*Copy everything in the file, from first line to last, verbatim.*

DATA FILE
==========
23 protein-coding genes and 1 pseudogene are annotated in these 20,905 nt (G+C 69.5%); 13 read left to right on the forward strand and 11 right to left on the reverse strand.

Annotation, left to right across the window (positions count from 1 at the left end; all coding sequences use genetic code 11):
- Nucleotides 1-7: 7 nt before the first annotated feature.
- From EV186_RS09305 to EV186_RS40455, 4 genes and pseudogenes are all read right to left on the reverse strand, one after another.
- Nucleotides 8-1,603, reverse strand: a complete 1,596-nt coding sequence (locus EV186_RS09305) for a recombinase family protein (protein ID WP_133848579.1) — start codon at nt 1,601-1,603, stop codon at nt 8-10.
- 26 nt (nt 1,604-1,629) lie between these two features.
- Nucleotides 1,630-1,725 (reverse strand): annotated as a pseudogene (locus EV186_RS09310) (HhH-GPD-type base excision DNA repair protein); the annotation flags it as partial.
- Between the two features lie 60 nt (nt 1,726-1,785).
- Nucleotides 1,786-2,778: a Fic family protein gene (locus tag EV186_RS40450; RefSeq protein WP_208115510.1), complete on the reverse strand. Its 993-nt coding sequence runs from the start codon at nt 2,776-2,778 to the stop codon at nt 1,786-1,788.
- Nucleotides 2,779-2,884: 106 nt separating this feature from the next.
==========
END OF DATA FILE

23 protein-coding genes and 1 pseudogene are annotated in these 20,905 nt (G+C 69.5%); 13 read left to right on the forward strand and 11 right to left on the reverse strand.

Annotation, left to right across the window (positions count from 1 at the left end; all coding sequences use genetic code 11):
- Nucleotides 1-7: 7 nt before the first annotated feature.
- From EV186_RS09305 to EV186_RS40455, 4 genes and pseudogenes are all read right to left on the reverse strand, one after another.
- Nucleotides 8-1,603, reverse strand: a complete 1,596-nt coding sequence (locus EV186_RS09305) for a recombinase family protein (protein ID WP_133848579.1) — start codon at nt 1,601-1,603, stop codon at nt 8-10.
- 26 nt (nt 1,604-1,629) lie between these two features.
- Nucleotides 1,630-1,725 (reverse strand): annotated as a pseudogene (locus EV186_RS09310) (HhH-GPD-type base excision DNA repair protein); the annotation flags it as partial.
- Between the two features lie 60 nt (nt 1,726-1,785).
- Nucleotides 1,786-2,778: a Fic family protein gene (locus tag EV186_RS40450; RefSeq protein WP_208115510.1), complete on the reverse strand. Its 993-nt coding sequence runs from the start codon at nt 2,776-2,778 to the stop codon at nt 1,786-1,788.
- Nucleotides 2,779-2,884: 106 nt separating this feature from the next.